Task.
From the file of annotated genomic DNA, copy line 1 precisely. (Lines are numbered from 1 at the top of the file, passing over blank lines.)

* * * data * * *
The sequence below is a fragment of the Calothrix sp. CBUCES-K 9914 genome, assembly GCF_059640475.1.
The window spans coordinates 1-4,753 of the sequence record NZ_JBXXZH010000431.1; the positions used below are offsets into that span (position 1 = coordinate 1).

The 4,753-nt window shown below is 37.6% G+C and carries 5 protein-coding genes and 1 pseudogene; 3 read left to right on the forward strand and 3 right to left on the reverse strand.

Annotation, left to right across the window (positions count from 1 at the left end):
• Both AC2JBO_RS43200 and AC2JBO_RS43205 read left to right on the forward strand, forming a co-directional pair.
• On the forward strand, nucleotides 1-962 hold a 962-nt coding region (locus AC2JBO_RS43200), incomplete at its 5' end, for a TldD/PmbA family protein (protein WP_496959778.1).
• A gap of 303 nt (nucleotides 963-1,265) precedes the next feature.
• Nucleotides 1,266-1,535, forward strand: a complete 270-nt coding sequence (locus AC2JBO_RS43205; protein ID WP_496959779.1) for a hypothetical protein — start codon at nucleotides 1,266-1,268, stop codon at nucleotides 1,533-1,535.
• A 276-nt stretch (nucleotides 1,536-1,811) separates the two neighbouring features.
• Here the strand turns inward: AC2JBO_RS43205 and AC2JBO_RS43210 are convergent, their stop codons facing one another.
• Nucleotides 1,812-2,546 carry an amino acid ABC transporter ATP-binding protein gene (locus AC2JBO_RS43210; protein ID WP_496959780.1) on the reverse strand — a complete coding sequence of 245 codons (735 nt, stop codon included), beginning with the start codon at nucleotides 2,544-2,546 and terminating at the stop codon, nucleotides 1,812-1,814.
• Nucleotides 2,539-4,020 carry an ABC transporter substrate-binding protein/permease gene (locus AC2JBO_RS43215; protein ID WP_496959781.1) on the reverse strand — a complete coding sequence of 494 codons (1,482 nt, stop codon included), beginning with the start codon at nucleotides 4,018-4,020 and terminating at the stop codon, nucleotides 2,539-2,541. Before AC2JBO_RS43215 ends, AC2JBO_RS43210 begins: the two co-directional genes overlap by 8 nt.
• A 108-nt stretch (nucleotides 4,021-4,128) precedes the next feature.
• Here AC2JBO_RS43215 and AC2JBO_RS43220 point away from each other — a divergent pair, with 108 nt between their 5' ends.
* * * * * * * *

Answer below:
The sequence below is a fragment of the Calothrix sp. CBUCES-K 9914 genome, assembly GCF_059640475.1.